Cryptocurrencies like bitcoin have endured a crushing blow in recent months, but that doesn’t mean investors should blow off the underlying blockchain technology that underwrites them.
“Cryptocurrency is one application of blockchain technology, but there’s a whole range of other ways to use this technology that may be able to abstract pieces of cryptocurrency or maybe not using cryptocurrency at all,” Case Kuhlman, CEO of blockchain and contract software company Monax told TheStreet.
He cited the use cases for banks, supply chain companies, and even legal companies adopting the underlying technology to streamline the services they provide.
Most famously, Walmart (WMT) which has employed blockchain for its leafy green tracking and reduced the discovery time of contaminants in its romaine lettuce supply from about one week to merely two and a half seconds seconds.
“Lots of companies are starting to look at this potential [in blockchain] and it has nothing to do with cryptocurrencies,” Kevin Werbach, professor of business ethics and legal studies at the University of Pennsylvania’s Wharton School of Business told Real Money in a December interview. “They’re solving a real business problem.”
The space has only attracted more attention as new broke that Facebook (FB) is building its own blockchain dedicated division to apply to its own business problems.
“It’s another data point for the uses of the technology by large companies,” Kuhlman commented.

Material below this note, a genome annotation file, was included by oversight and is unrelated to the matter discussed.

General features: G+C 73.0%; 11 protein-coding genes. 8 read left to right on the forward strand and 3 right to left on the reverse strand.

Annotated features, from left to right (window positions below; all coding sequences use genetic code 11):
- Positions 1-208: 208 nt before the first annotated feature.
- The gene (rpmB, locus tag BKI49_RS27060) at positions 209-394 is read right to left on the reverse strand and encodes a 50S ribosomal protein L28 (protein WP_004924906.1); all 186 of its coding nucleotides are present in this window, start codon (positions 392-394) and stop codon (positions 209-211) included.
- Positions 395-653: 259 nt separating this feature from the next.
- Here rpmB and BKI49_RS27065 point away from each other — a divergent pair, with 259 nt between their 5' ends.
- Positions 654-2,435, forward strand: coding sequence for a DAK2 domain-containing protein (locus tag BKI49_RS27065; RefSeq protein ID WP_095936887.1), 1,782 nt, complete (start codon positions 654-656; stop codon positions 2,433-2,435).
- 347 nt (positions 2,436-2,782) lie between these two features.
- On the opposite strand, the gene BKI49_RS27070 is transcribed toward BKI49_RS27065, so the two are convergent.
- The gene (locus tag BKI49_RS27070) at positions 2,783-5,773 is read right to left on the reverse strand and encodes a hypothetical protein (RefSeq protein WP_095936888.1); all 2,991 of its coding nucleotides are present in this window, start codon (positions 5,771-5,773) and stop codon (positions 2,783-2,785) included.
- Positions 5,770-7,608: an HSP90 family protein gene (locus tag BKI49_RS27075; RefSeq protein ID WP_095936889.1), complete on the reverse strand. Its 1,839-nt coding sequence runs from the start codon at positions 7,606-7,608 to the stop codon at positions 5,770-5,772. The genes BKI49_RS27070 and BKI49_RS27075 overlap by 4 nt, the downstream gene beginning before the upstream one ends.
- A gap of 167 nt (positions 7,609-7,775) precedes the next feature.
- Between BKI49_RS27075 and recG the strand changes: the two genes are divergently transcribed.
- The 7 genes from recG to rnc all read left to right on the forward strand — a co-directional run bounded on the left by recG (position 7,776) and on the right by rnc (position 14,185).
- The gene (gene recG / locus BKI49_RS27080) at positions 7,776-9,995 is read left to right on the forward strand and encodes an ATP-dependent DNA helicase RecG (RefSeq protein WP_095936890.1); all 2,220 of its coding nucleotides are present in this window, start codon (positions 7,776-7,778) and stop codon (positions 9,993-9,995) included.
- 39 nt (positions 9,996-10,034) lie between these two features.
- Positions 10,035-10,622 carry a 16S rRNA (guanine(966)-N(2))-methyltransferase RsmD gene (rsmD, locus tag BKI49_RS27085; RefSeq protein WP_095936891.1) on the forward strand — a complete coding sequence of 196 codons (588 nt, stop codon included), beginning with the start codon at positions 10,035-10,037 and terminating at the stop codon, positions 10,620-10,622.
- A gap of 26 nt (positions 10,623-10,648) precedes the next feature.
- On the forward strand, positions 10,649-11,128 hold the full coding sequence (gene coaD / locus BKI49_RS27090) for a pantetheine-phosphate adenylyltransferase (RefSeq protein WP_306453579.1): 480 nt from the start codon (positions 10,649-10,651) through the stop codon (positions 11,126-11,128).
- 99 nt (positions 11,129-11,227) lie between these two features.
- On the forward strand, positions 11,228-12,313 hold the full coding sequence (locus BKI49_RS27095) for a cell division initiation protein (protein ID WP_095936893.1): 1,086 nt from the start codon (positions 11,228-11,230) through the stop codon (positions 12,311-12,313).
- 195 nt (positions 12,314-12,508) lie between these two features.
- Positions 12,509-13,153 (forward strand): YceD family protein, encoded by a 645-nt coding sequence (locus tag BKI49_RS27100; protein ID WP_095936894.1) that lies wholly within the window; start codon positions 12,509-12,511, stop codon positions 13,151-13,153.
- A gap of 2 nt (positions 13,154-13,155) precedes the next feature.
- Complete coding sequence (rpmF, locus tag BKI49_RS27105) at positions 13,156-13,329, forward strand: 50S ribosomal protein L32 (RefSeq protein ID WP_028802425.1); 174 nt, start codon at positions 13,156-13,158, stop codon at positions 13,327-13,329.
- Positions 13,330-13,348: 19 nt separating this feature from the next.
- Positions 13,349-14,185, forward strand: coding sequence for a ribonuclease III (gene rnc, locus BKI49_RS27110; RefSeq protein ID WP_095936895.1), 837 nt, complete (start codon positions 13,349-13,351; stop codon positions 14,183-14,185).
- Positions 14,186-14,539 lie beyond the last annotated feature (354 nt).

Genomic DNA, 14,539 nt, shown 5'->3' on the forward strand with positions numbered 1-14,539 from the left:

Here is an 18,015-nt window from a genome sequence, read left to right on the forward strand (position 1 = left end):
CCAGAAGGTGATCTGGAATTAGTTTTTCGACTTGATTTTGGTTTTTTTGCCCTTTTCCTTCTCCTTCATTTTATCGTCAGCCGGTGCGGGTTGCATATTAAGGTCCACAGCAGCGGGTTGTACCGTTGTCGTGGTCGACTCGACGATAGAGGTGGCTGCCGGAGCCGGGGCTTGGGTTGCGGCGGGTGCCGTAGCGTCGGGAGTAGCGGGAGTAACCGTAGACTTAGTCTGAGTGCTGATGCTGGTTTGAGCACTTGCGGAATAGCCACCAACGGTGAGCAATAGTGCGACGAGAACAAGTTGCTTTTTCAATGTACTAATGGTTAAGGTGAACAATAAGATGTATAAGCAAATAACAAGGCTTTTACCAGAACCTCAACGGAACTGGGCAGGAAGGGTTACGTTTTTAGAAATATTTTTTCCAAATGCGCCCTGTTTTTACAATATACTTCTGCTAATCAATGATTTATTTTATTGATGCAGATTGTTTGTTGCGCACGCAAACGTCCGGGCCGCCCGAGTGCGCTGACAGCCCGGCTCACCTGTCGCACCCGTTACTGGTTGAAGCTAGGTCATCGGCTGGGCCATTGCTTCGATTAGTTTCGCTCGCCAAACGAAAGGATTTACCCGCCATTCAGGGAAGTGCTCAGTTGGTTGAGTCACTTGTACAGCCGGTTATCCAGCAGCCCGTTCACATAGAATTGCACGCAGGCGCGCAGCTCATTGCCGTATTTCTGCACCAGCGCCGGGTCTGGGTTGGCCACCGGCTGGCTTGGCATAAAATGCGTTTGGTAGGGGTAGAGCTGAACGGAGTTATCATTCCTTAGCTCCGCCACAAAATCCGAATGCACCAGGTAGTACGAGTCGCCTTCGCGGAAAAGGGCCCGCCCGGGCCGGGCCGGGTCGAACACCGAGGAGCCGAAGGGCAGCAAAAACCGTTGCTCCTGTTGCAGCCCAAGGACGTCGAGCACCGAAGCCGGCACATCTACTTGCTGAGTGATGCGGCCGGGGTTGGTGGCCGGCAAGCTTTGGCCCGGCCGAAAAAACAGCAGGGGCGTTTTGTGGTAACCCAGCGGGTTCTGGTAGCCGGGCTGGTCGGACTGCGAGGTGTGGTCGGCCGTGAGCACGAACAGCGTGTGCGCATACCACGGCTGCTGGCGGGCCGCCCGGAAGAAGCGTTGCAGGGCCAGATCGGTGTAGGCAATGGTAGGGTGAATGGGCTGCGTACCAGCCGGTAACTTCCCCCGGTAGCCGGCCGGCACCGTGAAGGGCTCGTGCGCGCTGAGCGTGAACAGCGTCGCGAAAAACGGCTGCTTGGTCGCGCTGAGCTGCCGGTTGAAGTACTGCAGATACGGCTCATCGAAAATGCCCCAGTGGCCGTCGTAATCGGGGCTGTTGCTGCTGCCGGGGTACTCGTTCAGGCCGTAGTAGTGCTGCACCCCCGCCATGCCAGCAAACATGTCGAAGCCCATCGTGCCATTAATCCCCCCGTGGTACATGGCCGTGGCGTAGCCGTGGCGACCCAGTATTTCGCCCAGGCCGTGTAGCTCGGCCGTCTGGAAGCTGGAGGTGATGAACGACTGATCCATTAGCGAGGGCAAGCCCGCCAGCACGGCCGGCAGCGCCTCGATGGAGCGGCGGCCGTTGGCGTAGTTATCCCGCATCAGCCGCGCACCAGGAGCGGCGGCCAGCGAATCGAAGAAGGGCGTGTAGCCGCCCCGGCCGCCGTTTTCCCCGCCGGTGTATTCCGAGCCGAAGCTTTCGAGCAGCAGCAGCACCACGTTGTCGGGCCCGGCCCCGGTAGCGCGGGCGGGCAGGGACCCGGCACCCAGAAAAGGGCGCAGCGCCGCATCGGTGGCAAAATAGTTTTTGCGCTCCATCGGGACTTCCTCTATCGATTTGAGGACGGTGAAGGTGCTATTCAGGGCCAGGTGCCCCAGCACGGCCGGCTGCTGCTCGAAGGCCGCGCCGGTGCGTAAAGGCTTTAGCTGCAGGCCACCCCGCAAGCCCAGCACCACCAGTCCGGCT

So, with some of the largest companies in America like Facebook and Walmart dipping into blockchain for their various needs, how big can blockchain be? Is it the next cloud?
Possibly, according to Kuhlman.
“What cloud platforms like Salesforce (CRM) and others have traditionally done is separate the installation of software on a particular computer with the ability to interact with that piece of software. That was a real fundamental change for device mobility and a whole range of other things,” he explained. “What blockchains do, is they sit behind an application and they enable us to divorce a single operator of a dataset or a system with that dataset or system. So in other words, now a group of companies, or an ecosystem can all collaboratively manage a system.”
With such a tangible use case and lofty comparison, Kuhlman suggested that a “cambrian explosion” is ahead for the space in 2019.
To find out more on what to expect from the “explosion” of use cases, check out the interview above.